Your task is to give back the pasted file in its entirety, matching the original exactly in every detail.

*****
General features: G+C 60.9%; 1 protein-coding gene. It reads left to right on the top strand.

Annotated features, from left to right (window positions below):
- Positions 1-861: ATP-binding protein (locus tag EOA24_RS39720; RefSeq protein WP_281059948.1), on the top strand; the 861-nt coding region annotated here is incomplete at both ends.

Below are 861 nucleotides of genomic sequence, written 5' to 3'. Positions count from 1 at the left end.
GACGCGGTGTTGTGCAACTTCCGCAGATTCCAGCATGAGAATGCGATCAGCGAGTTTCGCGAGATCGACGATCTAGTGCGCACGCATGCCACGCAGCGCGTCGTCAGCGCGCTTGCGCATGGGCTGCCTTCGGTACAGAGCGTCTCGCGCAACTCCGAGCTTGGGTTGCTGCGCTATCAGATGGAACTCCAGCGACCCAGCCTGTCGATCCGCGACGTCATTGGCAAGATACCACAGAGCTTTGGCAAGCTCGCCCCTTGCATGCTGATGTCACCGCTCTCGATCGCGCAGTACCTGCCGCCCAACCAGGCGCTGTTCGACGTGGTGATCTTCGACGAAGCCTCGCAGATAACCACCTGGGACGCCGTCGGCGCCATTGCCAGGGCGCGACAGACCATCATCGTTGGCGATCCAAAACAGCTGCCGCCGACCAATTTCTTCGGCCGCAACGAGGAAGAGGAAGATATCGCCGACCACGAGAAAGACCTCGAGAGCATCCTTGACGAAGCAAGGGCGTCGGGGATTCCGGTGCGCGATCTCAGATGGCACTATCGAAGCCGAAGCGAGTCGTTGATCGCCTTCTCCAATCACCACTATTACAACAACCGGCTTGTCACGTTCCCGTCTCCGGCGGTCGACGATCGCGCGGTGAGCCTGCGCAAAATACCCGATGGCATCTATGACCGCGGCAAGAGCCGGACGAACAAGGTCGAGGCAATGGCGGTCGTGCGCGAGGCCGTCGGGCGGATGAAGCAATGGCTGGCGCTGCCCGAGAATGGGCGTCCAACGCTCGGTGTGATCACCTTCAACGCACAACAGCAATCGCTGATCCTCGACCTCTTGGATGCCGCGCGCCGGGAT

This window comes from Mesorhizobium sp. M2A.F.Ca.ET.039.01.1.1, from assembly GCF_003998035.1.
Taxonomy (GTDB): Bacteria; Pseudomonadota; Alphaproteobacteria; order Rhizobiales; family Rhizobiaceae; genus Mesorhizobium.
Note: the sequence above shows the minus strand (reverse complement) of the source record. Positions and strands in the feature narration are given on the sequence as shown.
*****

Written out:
General features: G+C 60.9%; 1 protein-coding gene. It reads left to right on the top strand.

Annotated features, from left to right (window positions below):
- Positions 1-861: ATP-binding protein (locus tag EOA24_RS39720; RefSeq protein WP_281059948.1), on the top strand; the 861-nt coding region annotated here is incomplete at both ends.

Below are 861 nucleotides of genomic sequence, written 5' to 3'. Positions count from 1 at the left end.
GACGCGGTGTTGTGCAACTTCCGCAGATTCCAGCATGAGAATGCGATCAGCGAGTTTCGCGAGATCGACGATCTAGTGCGCACGCATGCCACGCAGCGCGTCGTCAGCGCGCTTGCGCATGGGCTGCCTTCGGTACAGAGCGTCTCGCGCAACTCCGAGCTTGGGTTGCTGCGCTATCAGATGGAACTCCAGCGACCCAGCCTGTCGATCCGCGACGTCATTGGCAAGATACCACAGAGCTTTGGCAAGCTCGCCCCTTGCATGCTGATGTCACCGCTCTCGATCGCGCAGTACCTGCCGCCCAACCAGGCGCTGTTCGACGTGGTGATCTTCGACGAAGCCTCGCAGATAACCACCTGGGACGCCGTCGGCGCCATTGCCAGGGCGCGACAGACCATCATCGTTGGCGATCCAAAACAGCTGCCGCCGACCAATTTCTTCGGCCGCAACGAGGAAGAGGAAGATATCGCCGACCACGAGAAAGACCTCGAGAGCATCCTTGACGAAGCAAGGGCGTCGGGGATTCCGGTGCGCGATCTCAGATGGCACTATCGAAGCCGAAGCGAGTCGTTGATCGCCTTCTCCAATCACCACTATTACAACAACCGGCTTGTCACGTTCCCGTCTCCGGCGGTCGACGATCGCGCGGTGAGCCTGCGCAAAATACCCGATGGCATCTATGACCGCGGCAAGAGCCGGACGAACAAGGTCGAGGCAATGGCGGTCGTGCGCGAGGCCGTCGGGCGGATGAAGCAATGGCTGGCGCTGCCCGAGAATGGGCGTCCAACGCTCGGTGTGATCACCTTCAACGCACAACAGCAATCGCTGATCCTCGACCTCTTGGATGCCGCGCGCCGGGAT

This window comes from Mesorhizobium sp. M2A.F.Ca.ET.039.01.1.1, from assembly GCF_003998035.1.
Taxonomy (GTDB): Bacteria; Pseudomonadota; Alphaproteobacteria; order Rhizobiales; family Rhizobiaceae; genus Mesorhizobium.
Note: the sequence above shows the minus strand (reverse complement) of the source record. Positions and strands in the feature narration are given on the sequence as shown.